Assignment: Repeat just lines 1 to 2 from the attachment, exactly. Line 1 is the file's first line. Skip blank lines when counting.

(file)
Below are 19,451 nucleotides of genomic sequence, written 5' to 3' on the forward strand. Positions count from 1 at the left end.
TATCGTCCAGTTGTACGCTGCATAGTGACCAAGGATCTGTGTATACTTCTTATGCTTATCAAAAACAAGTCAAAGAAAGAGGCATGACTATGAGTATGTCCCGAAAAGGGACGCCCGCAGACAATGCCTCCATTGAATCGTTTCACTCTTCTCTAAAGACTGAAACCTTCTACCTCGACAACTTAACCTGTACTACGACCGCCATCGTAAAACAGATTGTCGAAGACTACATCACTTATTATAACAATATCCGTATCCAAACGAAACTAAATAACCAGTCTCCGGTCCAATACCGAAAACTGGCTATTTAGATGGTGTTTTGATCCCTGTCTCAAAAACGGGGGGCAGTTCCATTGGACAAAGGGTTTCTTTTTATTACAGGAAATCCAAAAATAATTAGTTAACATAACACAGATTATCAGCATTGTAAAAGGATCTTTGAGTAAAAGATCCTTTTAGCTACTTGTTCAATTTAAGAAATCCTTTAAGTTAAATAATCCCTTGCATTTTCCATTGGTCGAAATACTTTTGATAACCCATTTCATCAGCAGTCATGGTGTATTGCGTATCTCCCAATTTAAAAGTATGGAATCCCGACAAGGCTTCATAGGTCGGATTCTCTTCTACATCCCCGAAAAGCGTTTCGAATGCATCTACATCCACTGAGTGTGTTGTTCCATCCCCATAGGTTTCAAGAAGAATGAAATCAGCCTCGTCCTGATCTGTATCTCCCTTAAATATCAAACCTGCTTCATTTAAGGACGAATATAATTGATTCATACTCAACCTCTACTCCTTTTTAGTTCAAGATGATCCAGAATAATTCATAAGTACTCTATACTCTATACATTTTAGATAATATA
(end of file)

Below are 19,451 nucleotides of genomic sequence, written 5' to 3' on the forward strand. Positions count from 1 at the left end.
TATCGTCCAGTTGTACGCTGCATAGTGACCAAGGATCTGTGTATACTTCTTATGCTTATCAAAAACAAGTCAAAGAAAGAGGCATGACTATGAGTATGTCCCGAAAAGGGACGCCCGCAGACAATGCCTCCATTGAATCGTTTCACTCTTCTCTAAAGACTGAAACCTTCTACCTCGACAACTTAACCTGTACTACGACCGCCATCGTAAAACAGATTGTCGAAGACTACATCACTTATTATAACAATATCCGTATCCAAACGAAACTAAATAACCAGTCTCCGGTCCAATACCGAAAACTGGCTATTTAGATGGTGTTTTGATCCCTGTCTCAAAAACGGGGGGCAGTTCCATTGGACAAAGGGTTTCTTTTTATTACAGGAAATCCAAAAATAATTAGTTAACATAACACAGATTATCAGCATTGTAAAAGGATCTTTGAGTAAAAGATCCTTTTAGCTACTTGTTCAATTTAAGAAATCCTTTAAGTTAAATAATCCCTTGCATTTTCCATTGGTCGAAATACTTTTGATAACCCATTTCATCAGCAGTCATGGTGTATTGCGTATCTCCCAATTTAAAAGTATGGAATCCCGACAAGGCTTCATAGGTCGGATTCTCTTCTACATCCCCGAAAAGCGTTTCGAATGCATCTACATCCACTGAGTGTGTTGTTCCATCCCCATAGGTTTCAAGAAGAATGAAATCAGCCTCGTCCTGATCTGTATCTCCCTTAAATATCAAACCTGCTTCATTTAAGGACGAATATAATTGATTCATACTCAACCTCTACTCCTTTTTAGTTCAAGATGATCCAGAATAATTCATAAGTACTCTATACTCTATACATTTTAGATAATATA